Across the remote regions of northern Minnesota and the United States, as well as Canada, numerous women have forged a path into untamed landscapes, reshaping the concepts of independence, self-sufficiency, and societal norms.
Dorothy Molter, commonly known in the Ely area of Minnesota and far beyond as the “Root Beer Lady,” is a prime example of one of these women.
From an early age, Molter sought out non-traditional activities and roles. As she was pursuing a nursing degree rather than a hand in marriage, she spent a college break vacationing with her family at a resort at Isle of the Pines on Knife Lake, located along the international border between Minnesota and Ontario, within what is now the Boundary Waters Canoe Area Wilderness (BWCAW). Little did she know at the time that the resort would become a centerpiece of her life and ignite a lifelong passion for an independent outdoor lifestyle.
After returning to Isle of the Pines resort each year to work alongside owner Bill Berglund, Molter eventually took over the resort and spent more than 56 years living on Isle of the Pines, offering solace and refreshing root beer to passersby.
“One of the things that I find especially rewarding is that Dorothy’s story is unique, interesting, and inspiring,” said Dorothy Molter Museum executive director Jess Edberg. “How she came from a big city, and really connected with the Northwoods and found herself and found what she was passionate about.”
Throughout her years living on Isle of the Pines, she faced many challenges as she adapted to the regulatory changes of the 1964 Wilderness Act and, shortly after, the creation of the BWCAW in 1978.
Despite these regulatory changes, the U.S. Forest Service allowed Molter to reside on the island, but following the formation of the BWCAW, her resort operations had to cease. Eventually, with the help of her friends who rallied behind her, the U.S. Forest Service granted her lifetime tenancy until she passed away in December of 1986.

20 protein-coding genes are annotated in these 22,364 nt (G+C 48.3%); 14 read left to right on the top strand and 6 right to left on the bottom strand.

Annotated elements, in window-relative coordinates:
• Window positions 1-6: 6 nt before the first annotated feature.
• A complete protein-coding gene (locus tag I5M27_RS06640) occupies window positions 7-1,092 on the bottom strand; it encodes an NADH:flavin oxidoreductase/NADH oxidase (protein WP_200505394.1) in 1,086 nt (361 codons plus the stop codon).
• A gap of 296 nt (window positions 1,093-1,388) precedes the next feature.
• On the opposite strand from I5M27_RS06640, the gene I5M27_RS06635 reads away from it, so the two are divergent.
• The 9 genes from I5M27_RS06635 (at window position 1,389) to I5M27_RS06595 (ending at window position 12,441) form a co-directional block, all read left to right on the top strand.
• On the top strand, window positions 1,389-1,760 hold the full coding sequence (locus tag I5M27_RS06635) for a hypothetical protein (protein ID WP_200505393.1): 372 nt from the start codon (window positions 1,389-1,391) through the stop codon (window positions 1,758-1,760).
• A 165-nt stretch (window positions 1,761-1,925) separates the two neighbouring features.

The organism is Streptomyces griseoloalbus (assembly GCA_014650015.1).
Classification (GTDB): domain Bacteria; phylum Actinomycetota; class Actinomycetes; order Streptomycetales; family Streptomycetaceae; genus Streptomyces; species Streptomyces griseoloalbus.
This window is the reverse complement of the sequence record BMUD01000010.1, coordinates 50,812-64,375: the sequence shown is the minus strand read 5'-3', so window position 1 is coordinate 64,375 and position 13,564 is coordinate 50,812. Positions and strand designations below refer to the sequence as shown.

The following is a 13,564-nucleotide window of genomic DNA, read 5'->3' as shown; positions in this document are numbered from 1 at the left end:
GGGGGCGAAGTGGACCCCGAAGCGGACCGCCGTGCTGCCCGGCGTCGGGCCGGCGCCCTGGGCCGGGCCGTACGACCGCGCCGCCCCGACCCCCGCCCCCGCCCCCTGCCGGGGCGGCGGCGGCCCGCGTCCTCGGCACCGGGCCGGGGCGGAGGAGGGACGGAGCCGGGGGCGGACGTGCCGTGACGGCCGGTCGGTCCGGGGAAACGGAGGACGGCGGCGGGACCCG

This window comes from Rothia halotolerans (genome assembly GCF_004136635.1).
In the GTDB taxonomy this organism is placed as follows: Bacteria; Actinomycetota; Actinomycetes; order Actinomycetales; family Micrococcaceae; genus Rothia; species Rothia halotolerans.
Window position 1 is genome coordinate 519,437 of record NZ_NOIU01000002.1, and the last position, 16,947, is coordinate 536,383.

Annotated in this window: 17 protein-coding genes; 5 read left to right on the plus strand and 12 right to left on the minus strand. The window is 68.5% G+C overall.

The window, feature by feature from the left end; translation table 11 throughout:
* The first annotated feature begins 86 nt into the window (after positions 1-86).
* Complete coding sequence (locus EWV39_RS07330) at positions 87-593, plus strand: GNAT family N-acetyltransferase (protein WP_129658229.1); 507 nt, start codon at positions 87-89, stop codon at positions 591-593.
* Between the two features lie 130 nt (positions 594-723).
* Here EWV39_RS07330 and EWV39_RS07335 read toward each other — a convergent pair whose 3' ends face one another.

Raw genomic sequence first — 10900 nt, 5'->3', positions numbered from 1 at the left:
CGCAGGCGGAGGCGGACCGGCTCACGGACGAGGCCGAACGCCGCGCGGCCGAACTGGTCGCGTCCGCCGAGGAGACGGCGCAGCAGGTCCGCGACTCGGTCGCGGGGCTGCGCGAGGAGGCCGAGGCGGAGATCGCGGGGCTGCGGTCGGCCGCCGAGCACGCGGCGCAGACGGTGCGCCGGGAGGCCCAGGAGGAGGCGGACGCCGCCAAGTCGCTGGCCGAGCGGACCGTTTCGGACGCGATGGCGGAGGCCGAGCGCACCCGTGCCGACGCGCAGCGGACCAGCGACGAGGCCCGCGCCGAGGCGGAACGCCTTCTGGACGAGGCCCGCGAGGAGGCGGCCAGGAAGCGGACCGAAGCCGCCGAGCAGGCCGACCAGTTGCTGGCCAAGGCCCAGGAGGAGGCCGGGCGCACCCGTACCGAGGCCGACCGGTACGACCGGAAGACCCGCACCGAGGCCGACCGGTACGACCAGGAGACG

Her unwavering determination, tenacity, and kind spirit inspired many who journeyed through the region or assisted in delivering supplies. She forged numerous meaningful connections over her 56 years of residing in the secluded wilderness. These enduring relationships and friendships would ultimately pave the way for establishing the Dorothy Molter Museum after her passing.
The following winter in 1987, Molter’s friends organized a memorial snowmobile ride to Isle of the Pines with a one-day permit approved by the U.S. Forest Service. Shortly after, the U.S. Forest Service planned to remove Molter’s structures and personal items and return the island to its natural state to blend into the wilderness character of the BWCAW. Fortunately, Molter’s devoted friends took the initiative to gain permission to salvage and preserve Molter’s cabins and personal belongings. Due to the remoteness and non-motorized laws, the process proved arduous. Numerous volunteers and stakeholders became involved in the project, including the City of Ely, the Minnesota Historical Society, the Outward Bound School, and the Northern Tier High Adventure Boy Scouts of America.
“It was a 100 percent volunteer effort,” Edberg said.
Eventually, Molter’s cabins and belongings were transported 30 miles away to Ely. Shortly after, the friends group formed a nonprofit called the Dorothy Molter Memorial Foundation. Then, with a bit more hard work, they opened the Dorothy Molter Museum on May 6, 1993—Molter’s birthday.
Edberg, who has been with the Dorothy Molter Museum since 2014, hopes visitors recognize that Molter was “more than just the root beer.” While that was a big part of her story, she admires Molter for her independence and perseverance and because she was doing what made her happy and, by doing so, made other people happy. In addition, she wishes that visitors learn more about the complex history of the creation of the Boundary Waters. “I really think it’s important for people to understand that,” Edberg said.
Edberg said it has been a long and trying road to create the Dorothy Molter Museum, but they are grateful to be celebrating their 30th anniversary this year. To celebrate the milestone, the museum held three open houses during the summer, including a root beer-making demo, anniversary buttons, and a showing of a documentary featuring Molter’s life at the Ely State Theatre with a special guest panel discussion afterwards. Also, the museum recently added a new exhibit panel focused on how Molter became known as the “Root Beer Lady.”
Reflecting on Molter’s legacy, Edberg said she is an inspiration for young people who are trying to figure out their place in life and perhaps break outside of expectations or set rules. “She’s kind of a role model in a way for folks to show that you can do these things too.”